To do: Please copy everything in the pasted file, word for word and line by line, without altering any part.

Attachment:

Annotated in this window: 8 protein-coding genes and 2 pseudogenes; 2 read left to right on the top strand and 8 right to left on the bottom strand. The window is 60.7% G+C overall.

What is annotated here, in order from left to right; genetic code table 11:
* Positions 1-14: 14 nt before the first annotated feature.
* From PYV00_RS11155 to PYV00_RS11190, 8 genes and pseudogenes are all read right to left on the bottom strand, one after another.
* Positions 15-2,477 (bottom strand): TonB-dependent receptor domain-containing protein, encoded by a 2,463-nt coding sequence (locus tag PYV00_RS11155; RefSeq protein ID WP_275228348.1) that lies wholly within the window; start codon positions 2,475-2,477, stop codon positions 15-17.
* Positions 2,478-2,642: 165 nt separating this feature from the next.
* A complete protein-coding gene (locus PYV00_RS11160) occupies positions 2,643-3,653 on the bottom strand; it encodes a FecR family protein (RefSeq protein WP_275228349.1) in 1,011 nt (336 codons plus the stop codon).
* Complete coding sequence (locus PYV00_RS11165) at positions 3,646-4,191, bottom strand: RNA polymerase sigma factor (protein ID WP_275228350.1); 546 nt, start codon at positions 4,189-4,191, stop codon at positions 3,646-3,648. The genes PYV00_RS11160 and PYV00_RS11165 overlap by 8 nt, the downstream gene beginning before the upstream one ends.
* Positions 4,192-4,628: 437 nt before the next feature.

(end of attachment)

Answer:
Annotated in this window: 8 protein-coding genes and 2 pseudogenes; 2 read left to right on the top strand and 8 right to left on the bottom strand. The window is 60.7% G+C overall.

What is annotated here, in order from left to right; genetic code table 11:
* Positions 1-14: 14 nt before the first annotated feature.
* From PYV00_RS11155 to PYV00_RS11190, 8 genes and pseudogenes are all read right to left on the bottom strand, one after another.
* Positions 15-2,477 (bottom strand): TonB-dependent receptor domain-containing protein, encoded by a 2,463-nt coding sequence (locus tag PYV00_RS11155; RefSeq protein ID WP_275228348.1) that lies wholly within the window; start codon positions 2,475-2,477, stop codon positions 15-17.
* Positions 2,478-2,642: 165 nt separating this feature from the next.
* A complete protein-coding gene (locus PYV00_RS11160) occupies positions 2,643-3,653 on the bottom strand; it encodes a FecR family protein (RefSeq protein WP_275228349.1) in 1,011 nt (336 codons plus the stop codon).
* Complete coding sequence (locus PYV00_RS11165) at positions 3,646-4,191, bottom strand: RNA polymerase sigma factor (protein ID WP_275228350.1); 546 nt, start codon at positions 4,189-4,191, stop codon at positions 3,646-3,648. The genes PYV00_RS11160 and PYV00_RS11165 overlap by 8 nt, the downstream gene beginning before the upstream one ends.
* Positions 4,192-4,628: 437 nt before the next feature.